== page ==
Years ago, when I listened to Azra songs on late night drunken singalongs I remember loving the songs, funny and frivolous and yet also insightful and poetic, and in the same time hating the singer's pompous, condescending tone that always ruined the stories with his "better then thou" standpoint.

There was none of that condescending pompousness here on Pozdrav Azri show.

There was just joy and camaraderie and pleasure. Leiner & Hrnjak, members of original Azra lineup and bunch of their friends, guests, were singing and playing with them. There were people in the audience that surely do not go clubbing anymore but they came here to taste their youth again. People (including me) knew lyrics by heart and song came out of our memories dragging finest moments of our lives along: friendship, openness of heart, naivety.

But for one old snoop like me, there was pleasure inside pleasure - kind of like having my cake and eating it too moment - to ease some serenity into my heart of hearts. A friend got me into backstage and as you could imagine it was a treasure trove for observer and ambience soaker like me. There was everything to be seen and heard and smiled upon and at.

What I loved the most was seeing Corto transform for stage. As he was to sing a few songs he came early to prepare and he seemed just a normal next-door-like guy. He came in with his bag, looked around a bit inconspicuously, mingled some and greeted friends. Few moments before he would go onstage he made some quick adjustments to his outfit and his hair, he pulled himself to his full height and as the announcement boomed through the crowd he stepped into the spotlight a different man - sexy, aggressive, confident, macho. From guy next door into performer in stunning one-step transformation. It was exhilarating and surprising experience, Mr.Jackill and Dr. Hide moment.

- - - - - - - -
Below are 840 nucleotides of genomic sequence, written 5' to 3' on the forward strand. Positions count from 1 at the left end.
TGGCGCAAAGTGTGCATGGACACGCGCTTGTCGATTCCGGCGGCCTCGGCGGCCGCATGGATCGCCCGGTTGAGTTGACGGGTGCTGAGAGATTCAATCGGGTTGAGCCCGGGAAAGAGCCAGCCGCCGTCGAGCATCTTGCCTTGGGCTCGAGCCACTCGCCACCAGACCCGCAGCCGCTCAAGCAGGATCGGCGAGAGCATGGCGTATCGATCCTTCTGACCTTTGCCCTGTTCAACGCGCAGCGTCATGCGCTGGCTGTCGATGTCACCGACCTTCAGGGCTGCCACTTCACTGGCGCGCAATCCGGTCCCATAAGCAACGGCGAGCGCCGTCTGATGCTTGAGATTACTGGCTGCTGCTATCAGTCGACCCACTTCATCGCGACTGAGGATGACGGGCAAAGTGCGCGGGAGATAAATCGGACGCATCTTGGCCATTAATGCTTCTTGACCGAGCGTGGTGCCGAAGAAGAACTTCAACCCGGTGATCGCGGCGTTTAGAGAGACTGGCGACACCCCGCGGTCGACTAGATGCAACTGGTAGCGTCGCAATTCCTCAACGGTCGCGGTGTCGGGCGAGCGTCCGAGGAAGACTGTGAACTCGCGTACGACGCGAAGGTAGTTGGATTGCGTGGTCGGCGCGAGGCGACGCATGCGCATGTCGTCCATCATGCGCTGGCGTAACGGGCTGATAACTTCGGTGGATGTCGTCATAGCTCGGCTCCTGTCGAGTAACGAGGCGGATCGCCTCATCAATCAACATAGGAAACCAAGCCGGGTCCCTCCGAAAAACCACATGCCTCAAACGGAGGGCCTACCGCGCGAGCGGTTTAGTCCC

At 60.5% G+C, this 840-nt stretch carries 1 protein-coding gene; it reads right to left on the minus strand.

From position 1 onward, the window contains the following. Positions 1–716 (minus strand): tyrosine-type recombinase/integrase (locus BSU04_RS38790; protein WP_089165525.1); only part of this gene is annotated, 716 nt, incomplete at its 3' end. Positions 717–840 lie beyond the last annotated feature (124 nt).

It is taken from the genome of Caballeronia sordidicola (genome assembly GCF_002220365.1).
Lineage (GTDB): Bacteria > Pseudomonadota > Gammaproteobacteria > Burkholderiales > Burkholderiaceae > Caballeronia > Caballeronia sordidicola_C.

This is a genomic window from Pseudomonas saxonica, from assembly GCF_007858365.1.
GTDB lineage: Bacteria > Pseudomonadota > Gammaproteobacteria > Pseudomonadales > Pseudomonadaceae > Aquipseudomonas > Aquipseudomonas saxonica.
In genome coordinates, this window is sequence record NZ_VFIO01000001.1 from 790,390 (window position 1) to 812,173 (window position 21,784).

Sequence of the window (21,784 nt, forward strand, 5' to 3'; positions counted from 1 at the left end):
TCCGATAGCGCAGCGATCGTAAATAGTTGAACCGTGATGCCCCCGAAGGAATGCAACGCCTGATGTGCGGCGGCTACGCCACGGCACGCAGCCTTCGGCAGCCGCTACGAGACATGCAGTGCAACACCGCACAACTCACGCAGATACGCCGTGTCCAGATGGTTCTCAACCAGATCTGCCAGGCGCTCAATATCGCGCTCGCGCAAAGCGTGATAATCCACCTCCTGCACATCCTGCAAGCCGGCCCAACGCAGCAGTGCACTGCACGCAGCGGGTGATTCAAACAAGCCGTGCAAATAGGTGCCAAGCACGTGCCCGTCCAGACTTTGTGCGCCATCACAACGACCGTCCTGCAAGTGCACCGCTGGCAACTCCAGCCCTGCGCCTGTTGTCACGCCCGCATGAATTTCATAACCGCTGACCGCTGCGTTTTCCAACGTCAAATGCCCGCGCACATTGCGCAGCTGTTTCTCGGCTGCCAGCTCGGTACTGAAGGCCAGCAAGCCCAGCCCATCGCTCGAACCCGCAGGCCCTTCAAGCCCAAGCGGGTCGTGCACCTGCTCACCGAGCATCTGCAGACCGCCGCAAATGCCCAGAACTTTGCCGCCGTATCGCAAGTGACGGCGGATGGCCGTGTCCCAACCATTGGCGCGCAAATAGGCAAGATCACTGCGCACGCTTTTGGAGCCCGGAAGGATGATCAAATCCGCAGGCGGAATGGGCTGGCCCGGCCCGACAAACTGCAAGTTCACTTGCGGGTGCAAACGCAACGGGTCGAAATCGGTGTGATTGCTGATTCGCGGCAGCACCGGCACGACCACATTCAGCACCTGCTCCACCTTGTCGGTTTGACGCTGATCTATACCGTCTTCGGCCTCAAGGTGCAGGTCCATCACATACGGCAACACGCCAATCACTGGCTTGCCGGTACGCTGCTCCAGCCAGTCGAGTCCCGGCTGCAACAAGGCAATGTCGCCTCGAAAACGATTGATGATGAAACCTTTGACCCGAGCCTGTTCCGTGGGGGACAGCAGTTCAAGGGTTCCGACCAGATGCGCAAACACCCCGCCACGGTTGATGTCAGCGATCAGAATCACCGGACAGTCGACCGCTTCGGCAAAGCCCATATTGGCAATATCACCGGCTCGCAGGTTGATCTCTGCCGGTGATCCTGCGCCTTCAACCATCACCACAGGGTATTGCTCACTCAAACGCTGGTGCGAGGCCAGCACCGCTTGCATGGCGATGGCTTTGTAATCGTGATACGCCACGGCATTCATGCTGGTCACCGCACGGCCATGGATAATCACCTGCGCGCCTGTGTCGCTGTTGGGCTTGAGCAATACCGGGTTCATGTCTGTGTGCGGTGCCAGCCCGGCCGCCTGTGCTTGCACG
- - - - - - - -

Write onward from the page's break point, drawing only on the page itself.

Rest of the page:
Those are the moments music especially well serves me with and moments in which I fall in love with the world, against my better judgement. Those are moments that inspire me to search and to endure, to lose, to listen, to see, to write, to climb and to cry and to want to try to be a better human being.

And it was a moment brought upon by unexpected kindness of a friend. Thank you Ari, you are the best!

Friday, February 1, 2013

Dining with Cronenberg - Naked Lunch

I felt like a change in my diet so I had myself some Naked Lunch last night.

I will not talk about how much of Burroughs's life and novel had Mr. Cronenberg put into this film as you can all google and search through Wiki but I would like to tell a few things about the movie itself and its components.

First of all things I noticed was how wonderful the photography of this movie is. Live colors, saturated, deep. Warm hues, with squishy feel of baby cashmere. Things looking like things, not props, having weight and real feel of mushy lines not being absurdly surrounded by contrast.

Wonderful lighting.

Bunch of exterminator guys sitting around the table and every one beautifully lit around the eyes as they come into the focus of the camera. I almost started to cry when I saw Justin Louis (he was so young!).

Peter Weller, my God! He is astonishing!

With wis paperthin see-through skin and glassy, bulging eyes ready to pop out of their sockets he is the Junky Incarnate, avatar of Addiction God.

His confusion is so consuming, his pain so palpable.

And then, Julian Sands.
This is a face that launched a thousand ships. A voice so soothing it could convince you there is no hope, there never was any and never could have been.

And the movie as a whole is wonderful and terrifying. Like a sticky nightmare you cannot wake up from because you cannot convince yourself that this is a nightmare and your real life is somewhere out there. Scenes follow one another and I find myself with trembling hands and holding breath. My heart is pounding in my ears. I smile. All is well.

The scene I loved the most is the desire scene...

... and how in that scene Yves has shown us the power and insanity of pure desire. He is cracked open like a fractured skull. He would do whatever, be whoever, pay a billion breakfasts and give his heart on a plate just to get what he wants.

To understand. To have. To own.